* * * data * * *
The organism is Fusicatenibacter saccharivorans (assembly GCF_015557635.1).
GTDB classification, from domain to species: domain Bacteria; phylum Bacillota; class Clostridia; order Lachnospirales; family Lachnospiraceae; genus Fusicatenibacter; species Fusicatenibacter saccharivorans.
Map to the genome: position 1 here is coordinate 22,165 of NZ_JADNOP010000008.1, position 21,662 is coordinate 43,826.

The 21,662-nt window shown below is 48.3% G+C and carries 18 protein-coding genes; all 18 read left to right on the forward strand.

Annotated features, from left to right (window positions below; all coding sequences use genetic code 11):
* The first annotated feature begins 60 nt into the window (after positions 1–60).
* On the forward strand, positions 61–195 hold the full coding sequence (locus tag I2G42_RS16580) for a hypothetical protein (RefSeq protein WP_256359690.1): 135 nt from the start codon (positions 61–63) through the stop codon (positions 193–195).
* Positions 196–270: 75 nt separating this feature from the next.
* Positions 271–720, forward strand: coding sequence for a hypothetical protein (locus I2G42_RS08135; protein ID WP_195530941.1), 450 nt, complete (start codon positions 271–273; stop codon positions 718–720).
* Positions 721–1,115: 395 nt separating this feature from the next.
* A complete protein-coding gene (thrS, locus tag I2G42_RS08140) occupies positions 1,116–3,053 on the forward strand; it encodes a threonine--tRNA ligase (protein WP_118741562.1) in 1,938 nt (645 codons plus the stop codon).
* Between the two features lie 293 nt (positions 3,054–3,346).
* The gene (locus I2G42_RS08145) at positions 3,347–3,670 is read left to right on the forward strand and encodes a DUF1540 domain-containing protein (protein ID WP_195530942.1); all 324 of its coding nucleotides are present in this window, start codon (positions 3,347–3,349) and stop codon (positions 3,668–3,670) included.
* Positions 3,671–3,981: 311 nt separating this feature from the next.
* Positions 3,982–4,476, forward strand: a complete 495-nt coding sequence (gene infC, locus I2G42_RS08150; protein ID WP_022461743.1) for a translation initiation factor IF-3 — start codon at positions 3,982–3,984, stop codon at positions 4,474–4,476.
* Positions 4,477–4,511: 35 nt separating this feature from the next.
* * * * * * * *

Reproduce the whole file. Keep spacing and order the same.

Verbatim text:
The organism is Fusicatenibacter saccharivorans (assembly GCF_015557635.1).
GTDB classification, from domain to species: domain Bacteria; phylum Bacillota; class Clostridia; order Lachnospirales; family Lachnospiraceae; genus Fusicatenibacter; species Fusicatenibacter saccharivorans.
Map to the genome: position 1 here is coordinate 22,165 of NZ_JADNOP010000008.1, position 21,662 is coordinate 43,826.

The 21,662-nt window shown below is 48.3% G+C and carries 18 protein-coding genes; all 18 read left to right on the forward strand.

Annotated features, from left to right (window positions below; all coding sequences use genetic code 11):
* The first annotated feature begins 60 nt into the window (after positions 1–60).
* On the forward strand, positions 61–195 hold the full coding sequence (locus tag I2G42_RS16580) for a hypothetical protein (RefSeq protein WP_256359690.1): 135 nt from the start codon (positions 61–63) through the stop codon (positions 193–195).
* Positions 196–270: 75 nt separating this feature from the next.
* Positions 271–720, forward strand: coding sequence for a hypothetical protein (locus I2G42_RS08135; protein ID WP_195530941.1), 450 nt, complete (start codon positions 271–273; stop codon positions 718–720).
* Positions 721–1,115: 395 nt separating this feature from the next.
* A complete protein-coding gene (thrS, locus tag I2G42_RS08140) occupies positions 1,116–3,053 on the forward strand; it encodes a threonine--tRNA ligase (protein WP_118741562.1) in 1,938 nt (645 codons plus the stop codon).
* Between the two features lie 293 nt (positions 3,054–3,346).
* The gene (locus I2G42_RS08145) at positions 3,347–3,670 is read left to right on the forward strand and encodes a DUF1540 domain-containing protein (protein ID WP_195530942.1); all 324 of its coding nucleotides are present in this window, start codon (positions 3,347–3,349) and stop codon (positions 3,668–3,670) included.
* Positions 3,671–3,981: 311 nt separating this feature from the next.
* Positions 3,982–4,476, forward strand: a complete 495-nt coding sequence (gene infC, locus I2G42_RS08150; protein ID WP_022461743.1) for a translation initiation factor IF-3 — start codon at positions 3,982–3,984, stop codon at positions 4,474–4,476.
* Positions 4,477–4,511: 35 nt separating this feature from the next.